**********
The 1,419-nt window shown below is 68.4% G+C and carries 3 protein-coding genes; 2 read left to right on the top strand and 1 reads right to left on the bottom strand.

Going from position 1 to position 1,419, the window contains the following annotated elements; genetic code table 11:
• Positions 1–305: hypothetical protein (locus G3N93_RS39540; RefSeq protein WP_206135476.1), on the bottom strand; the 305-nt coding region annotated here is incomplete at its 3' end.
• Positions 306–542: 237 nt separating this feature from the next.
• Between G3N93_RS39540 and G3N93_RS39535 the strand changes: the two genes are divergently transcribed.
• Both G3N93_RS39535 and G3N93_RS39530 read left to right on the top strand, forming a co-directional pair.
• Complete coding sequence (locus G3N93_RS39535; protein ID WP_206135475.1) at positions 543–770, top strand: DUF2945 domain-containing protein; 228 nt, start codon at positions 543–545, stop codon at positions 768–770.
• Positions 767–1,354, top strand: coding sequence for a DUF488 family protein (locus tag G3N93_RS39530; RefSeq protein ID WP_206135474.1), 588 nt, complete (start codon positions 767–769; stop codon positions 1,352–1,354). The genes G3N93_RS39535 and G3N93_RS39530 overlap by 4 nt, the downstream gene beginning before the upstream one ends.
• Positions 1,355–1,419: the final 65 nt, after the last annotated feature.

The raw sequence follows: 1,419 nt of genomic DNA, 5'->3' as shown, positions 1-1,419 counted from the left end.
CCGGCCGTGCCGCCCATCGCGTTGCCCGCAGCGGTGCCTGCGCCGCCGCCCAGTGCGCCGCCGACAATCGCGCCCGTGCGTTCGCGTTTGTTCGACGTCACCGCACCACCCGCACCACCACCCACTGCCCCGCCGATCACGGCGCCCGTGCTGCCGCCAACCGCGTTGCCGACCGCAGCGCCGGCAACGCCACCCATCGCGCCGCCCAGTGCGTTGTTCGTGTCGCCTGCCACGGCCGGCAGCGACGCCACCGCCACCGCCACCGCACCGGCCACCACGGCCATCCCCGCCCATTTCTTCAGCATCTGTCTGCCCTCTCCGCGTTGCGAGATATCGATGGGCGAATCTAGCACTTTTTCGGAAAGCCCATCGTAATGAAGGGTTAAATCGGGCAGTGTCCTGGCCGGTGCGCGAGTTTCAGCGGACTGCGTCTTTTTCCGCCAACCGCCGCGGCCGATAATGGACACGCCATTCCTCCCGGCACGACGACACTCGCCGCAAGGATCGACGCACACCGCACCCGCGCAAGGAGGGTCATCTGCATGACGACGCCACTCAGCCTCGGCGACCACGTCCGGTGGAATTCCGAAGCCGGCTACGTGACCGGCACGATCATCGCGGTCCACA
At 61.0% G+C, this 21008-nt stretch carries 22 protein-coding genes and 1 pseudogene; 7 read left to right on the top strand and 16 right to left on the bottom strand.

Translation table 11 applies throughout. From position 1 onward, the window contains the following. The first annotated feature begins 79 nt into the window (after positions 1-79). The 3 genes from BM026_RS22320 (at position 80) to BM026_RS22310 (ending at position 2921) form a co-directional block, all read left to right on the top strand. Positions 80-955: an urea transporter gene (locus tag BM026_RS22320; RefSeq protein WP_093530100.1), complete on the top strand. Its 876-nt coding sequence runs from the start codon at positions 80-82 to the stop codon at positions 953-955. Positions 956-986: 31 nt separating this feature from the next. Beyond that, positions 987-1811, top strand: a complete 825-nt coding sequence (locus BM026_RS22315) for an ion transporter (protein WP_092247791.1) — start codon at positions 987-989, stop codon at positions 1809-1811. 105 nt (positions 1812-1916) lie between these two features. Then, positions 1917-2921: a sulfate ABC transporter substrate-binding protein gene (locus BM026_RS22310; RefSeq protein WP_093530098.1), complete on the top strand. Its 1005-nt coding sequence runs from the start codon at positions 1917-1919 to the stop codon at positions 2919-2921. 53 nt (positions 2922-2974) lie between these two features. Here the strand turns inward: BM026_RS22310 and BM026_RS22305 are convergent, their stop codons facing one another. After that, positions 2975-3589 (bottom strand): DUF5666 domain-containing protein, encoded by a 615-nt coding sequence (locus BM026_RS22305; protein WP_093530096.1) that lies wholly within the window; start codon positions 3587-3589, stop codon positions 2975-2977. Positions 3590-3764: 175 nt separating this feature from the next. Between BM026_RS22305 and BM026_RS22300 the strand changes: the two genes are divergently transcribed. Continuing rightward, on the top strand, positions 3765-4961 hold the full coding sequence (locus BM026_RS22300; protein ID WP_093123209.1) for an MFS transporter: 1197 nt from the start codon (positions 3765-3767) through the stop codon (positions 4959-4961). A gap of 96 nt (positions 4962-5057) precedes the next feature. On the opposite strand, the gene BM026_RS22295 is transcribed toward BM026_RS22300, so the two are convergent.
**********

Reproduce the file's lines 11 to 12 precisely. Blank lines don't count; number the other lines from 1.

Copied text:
CCGGCCGTGCCGCCCATCGCGTTGCCCGCAGCGGTGCCTGCGCCGCCGCCCAGTGCGCCGCCGACAATCGCGCCCGTGCGTTCGCGTTTGTTCGACGTCACCGCACCACCCGCACCACCACCCACTGCCCCGCCGATCACGGCGCCCGTGCTGCCGCCAACCGCGTTGCCGACCGCAGCGCCGGCAACGCCACCCATCGCGCCGCCCAGTGCGTTGTTCGTGTCGCCTGCCACGGCCGGCAGCGACGCCACCGCCACCGCCACCGCACCGGCCACCACGGCCATCCCCGCCCATTTCTTCAGCATCTGTCTGCCCTCTCCGCGTTGCGAGATATCGATGGGCGAATCTAGCACTTTTTCGGAAAGCCCATCGTAATGAAGGGTTAAATCGGGCAGTGTCCTGGCCGGTGCGCGAGTTTCAGCGGACTGCGTCTTTTTCCGCCAACCGCCGCGGCCGATAATGGACACGCCATTCCTCCCGGCACGACGACACTCGCCGCAAGGATCGACGCACACCGCACCCGCGCAAGGAGGGTCATCTGCATGACGACGCCACTCAGCCTCGGCGACCACGTCCGGTGGAATTCCGAAGCCGGCTACGTGACCGGCACGATCATCGCGGTCCACA
At 61.0% G+C, this 21008-nt stretch carries 22 protein-coding genes and 1 pseudogene; 7 read left to right on the top strand and 16 right to left on the bottom strand.